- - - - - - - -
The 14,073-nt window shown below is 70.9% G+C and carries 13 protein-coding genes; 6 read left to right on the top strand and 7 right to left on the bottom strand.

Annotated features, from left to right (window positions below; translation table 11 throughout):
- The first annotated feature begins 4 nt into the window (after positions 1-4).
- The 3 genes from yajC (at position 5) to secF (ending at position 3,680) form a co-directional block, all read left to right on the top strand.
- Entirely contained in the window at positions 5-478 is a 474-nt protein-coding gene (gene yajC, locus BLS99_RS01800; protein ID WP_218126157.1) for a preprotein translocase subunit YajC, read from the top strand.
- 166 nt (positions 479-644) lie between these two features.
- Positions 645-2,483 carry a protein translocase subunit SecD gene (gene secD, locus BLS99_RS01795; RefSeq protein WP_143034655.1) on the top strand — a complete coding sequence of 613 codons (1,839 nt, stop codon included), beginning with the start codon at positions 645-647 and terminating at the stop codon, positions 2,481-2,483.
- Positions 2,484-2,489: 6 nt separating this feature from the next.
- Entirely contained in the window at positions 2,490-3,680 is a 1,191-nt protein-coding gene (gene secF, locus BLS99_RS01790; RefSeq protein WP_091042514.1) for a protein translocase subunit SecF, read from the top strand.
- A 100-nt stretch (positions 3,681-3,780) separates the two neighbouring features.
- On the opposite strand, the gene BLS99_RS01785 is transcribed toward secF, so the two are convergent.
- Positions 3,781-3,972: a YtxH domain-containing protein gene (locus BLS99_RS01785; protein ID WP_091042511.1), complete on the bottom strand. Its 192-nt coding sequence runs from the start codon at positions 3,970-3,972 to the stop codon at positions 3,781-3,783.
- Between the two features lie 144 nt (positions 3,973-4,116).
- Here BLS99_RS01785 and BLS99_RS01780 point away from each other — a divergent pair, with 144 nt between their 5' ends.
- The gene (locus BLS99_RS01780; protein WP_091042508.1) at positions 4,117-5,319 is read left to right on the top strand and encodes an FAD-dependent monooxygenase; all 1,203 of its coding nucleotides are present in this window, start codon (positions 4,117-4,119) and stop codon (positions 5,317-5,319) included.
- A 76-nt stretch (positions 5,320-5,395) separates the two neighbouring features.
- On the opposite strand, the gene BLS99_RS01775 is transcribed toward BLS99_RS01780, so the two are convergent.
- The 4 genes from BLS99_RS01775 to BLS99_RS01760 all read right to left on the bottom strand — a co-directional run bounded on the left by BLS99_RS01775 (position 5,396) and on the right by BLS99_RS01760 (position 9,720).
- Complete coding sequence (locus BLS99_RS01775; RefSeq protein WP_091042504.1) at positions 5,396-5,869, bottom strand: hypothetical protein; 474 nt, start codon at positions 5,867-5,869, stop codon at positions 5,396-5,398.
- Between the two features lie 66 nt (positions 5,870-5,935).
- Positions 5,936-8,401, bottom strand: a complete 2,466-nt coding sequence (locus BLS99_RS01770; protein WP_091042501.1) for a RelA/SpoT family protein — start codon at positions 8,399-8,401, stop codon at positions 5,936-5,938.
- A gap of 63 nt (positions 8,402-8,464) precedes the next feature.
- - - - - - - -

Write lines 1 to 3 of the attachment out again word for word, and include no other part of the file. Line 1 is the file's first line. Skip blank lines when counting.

The 14,073-nt window shown below is 70.9% G+C and carries 13 protein-coding genes; 6 read left to right on the top strand and 7 right to left on the bottom strand.

Annotated features, from left to right (window positions below; translation table 11 throughout):
- The first annotated feature begins 4 nt into the window (after positions 1-4).